Landscape Painting: A History by Nils ButtnerLandscape Painting: A History by Nils Buttner

Landscape Painting: A History

byNils Buttner

Hardcover | October 1, 2006

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Since Antiquity, painters have sought to portray the glories of nature, and many of their pictures have become the best-known masterpieces in the history of art. In this sweeping treasury of Western art, distinguished art historian Nils Büttner has chosen paintings that not only portray natural vistas but also dramatic scenes with people and architecture. His broad selection of paintings in this genre consists mainly of well-known works, but some seldom-reproduced pictures are also included. The paintings are presented chronologically, beginning with the heritage from the ancient world and the precursors of landscape artists in the Middle Ages and Renaissance, such as Leonardo da Vinci, Giovanni Bellini, and Raphael. The sixteenth century heralded a new perception of the world, reflected in the works of such masters as Albrecht Dürer and Bruegel, as shown. Next, artists of the flowering age of landscapes in the seventeenth and eighteenth centuries are featured, including Claude Lorrain, Nicolas Poussin, Rubens, Rembrandt, Fragaonard, David, and Gainsborough. In the early nineteenth century, which was dominated by the spirit of Romanticism, artists began to display a new manner of treating nature. These revolutionary conceptions of nature are vividly presented with examples from Constable, Turner, Whistler, Frederic Church, Bierstadt, Thomas Eakins, and Winslow Homer. These artists are followed by plein-air painters, Impressionists, and Post-Impressionists, among them Manet, Monet, Sisley, Renoir, Cézanne, Seurat, van Gogh, and Rousseau. Artists represented from the twentieth century include Matisse, Picasso, Klee, Magritte, Georgia O’Keeffe, Andrew Wyeth, and David Hockney. Many of the extraordinary works are reproduced in full along with a detail and an informative caption.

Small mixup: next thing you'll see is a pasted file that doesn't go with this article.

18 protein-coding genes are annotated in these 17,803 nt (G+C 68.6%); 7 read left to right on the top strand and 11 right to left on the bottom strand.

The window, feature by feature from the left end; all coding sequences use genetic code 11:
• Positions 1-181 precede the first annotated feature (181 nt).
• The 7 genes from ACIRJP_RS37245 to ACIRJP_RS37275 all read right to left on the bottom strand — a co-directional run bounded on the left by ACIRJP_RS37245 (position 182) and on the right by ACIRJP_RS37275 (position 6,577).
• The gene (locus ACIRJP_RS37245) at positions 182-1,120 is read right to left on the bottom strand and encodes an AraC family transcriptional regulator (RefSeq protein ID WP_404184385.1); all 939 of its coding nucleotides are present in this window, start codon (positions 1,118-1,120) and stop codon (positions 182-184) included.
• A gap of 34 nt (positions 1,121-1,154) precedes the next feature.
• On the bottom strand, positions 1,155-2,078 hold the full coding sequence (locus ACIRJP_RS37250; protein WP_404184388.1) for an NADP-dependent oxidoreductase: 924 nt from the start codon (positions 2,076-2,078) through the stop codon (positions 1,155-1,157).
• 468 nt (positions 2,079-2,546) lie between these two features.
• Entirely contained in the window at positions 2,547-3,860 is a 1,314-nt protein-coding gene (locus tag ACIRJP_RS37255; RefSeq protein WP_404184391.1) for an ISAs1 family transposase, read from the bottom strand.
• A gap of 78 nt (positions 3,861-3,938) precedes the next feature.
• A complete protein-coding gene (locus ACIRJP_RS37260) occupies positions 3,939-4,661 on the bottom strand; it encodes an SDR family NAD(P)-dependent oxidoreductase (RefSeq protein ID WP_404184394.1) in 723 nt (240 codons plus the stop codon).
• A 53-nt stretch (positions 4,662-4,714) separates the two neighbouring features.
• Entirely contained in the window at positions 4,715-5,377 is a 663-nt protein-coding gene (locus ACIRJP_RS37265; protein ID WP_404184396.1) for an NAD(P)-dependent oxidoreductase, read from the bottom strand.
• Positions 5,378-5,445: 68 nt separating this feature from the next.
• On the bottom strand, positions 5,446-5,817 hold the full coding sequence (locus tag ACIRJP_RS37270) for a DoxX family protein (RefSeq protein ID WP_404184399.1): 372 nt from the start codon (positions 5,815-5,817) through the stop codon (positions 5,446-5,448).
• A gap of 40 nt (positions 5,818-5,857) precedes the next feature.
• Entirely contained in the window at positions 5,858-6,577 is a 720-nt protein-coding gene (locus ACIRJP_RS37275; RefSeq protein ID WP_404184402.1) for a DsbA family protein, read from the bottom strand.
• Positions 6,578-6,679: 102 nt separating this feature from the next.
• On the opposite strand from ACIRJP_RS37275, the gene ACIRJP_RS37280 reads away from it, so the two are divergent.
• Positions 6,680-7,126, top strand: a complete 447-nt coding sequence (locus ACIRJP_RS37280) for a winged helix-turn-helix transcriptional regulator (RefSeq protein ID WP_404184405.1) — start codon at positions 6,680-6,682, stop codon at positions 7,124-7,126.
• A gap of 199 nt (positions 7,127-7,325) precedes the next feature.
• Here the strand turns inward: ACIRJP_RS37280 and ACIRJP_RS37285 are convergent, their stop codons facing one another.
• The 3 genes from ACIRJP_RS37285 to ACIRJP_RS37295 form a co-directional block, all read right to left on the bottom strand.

In the authoritative text, the author traces the history of landscape painting up to the present day but also focuses on individual paintings and the circumstances under which they were created. Along with a description of a painting, the lucid text examines the work’s cultural, historical, and aesthetic context.

The art of landscape artists, which has long been an under-published area of art history, is finally and stunningly revealed in this richly illustrated tribute to their work. This fresh vision of landscape artists is certain to be welcomed by art historians and museum-goers, as well anyone else interested in Western art.
Nils Büttner is a professor of art history at Dortmund University. He is the author of The Invention of the Landscape, the co-author of several books, the author of numerous catalog essays, and a curator of a number of museum exhibitions.
Title:Landscape Painting: A HistoryFormat:HardcoverDimensions:416 pages, 13 × 11 × 1.7 inPublished:October 1, 2006Publisher:Abbeville Publishing GroupLanguage:English

The following ISBNs are associated with this title:

ISBN - 10:0789209020

ISBN - 13:9780789209023


Read from the Book